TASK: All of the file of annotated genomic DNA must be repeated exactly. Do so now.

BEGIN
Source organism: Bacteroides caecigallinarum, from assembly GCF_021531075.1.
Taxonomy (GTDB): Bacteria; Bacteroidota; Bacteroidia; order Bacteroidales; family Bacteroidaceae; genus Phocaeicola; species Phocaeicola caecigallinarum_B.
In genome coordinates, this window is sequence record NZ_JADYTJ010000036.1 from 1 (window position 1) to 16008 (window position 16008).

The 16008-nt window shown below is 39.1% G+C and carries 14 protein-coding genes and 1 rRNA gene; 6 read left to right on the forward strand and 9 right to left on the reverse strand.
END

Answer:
Source organism: Bacteroides caecigallinarum, from assembly GCF_021531075.1.
Taxonomy (GTDB): Bacteria; Bacteroidota; Bacteroidia; order Bacteroidales; family Bacteroidaceae; genus Phocaeicola; species Phocaeicola caecigallinarum_B.
In genome coordinates, this window is sequence record NZ_JADYTJ010000036.1 from 1 (window position 1) to 16008 (window position 16008).

The 16008-nt window shown below is 39.1% G+C and carries 14 protein-coding genes and 1 rRNA gene; 6 read left to right on the forward strand and 9 right to left on the reverse strand.